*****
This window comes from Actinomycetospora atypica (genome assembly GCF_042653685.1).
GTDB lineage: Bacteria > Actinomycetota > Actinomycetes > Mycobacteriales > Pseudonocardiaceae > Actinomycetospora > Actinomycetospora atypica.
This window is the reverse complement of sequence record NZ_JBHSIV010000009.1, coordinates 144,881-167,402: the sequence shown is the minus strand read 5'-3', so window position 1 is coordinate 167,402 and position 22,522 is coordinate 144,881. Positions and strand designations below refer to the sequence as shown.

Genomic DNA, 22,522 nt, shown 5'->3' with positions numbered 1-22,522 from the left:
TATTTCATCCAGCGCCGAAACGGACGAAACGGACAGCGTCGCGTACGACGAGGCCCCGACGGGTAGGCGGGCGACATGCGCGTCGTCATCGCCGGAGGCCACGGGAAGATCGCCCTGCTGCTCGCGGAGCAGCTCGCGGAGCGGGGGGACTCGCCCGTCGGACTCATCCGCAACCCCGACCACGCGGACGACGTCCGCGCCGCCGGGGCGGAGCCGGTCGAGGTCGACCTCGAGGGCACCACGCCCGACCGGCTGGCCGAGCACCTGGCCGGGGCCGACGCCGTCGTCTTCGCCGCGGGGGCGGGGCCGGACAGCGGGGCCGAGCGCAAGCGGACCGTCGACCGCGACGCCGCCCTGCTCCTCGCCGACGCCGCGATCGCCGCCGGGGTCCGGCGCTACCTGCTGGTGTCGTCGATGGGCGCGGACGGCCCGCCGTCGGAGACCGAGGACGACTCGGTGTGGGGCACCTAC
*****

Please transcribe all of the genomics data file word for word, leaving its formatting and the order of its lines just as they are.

This window comes from Actinomycetospora atypica (genome assembly GCF_042653685.1).
GTDB lineage: Bacteria > Actinomycetota > Actinomycetes > Mycobacteriales > Pseudonocardiaceae > Actinomycetospora > Actinomycetospora atypica.
This window is the reverse complement of sequence record NZ_JBHSIV010000009.1, coordinates 144,881-167,402: the sequence shown is the minus strand read 5'-3', so window position 1 is coordinate 167,402 and position 22,522 is coordinate 144,881. Positions and strand designations below refer to the sequence as shown.

Genomic DNA, 22,522 nt, shown 5'->3' with positions numbered 1-22,522 from the left:
TATTTCATCCAGCGCCGAAACGGACGAAACGGACAGCGTCGCGTACGACGAGGCCCCGACGGGTAGGCGGGCGACATGCGCGTCGTCATCGCCGGAGGCCACGGGAAGATCGCCCTGCTGCTCGCGGAGCAGCTCGCGGAGCGGGGGGACTCGCCCGTCGGACTCATCCGCAACCCCGACCACGCGGACGACGTCCGCGCCGCCGGGGCGGAGCCGGTCGAGGTCGACCTCGAGGGCACCACGCCCGACCGGCTGGCCGAGCACCTGGCCGGGGCCGACGCCGTCGTCTTCGCCGCGGGGGCGGGGCCGGACAGCGGGGCCGAGCGCAAGCGGACCGTCGACCGCGACGCCGCCCTGCTCCTCGCCGACGCCGCGATCGCCGCCGGGGTCCGGCGCTACCTGCTGGTGTCGTCGATGGGCGCGGACGGCCCGCCGTCGGAGACCGAGGACGACTCGGTGTGGGGCACCTAC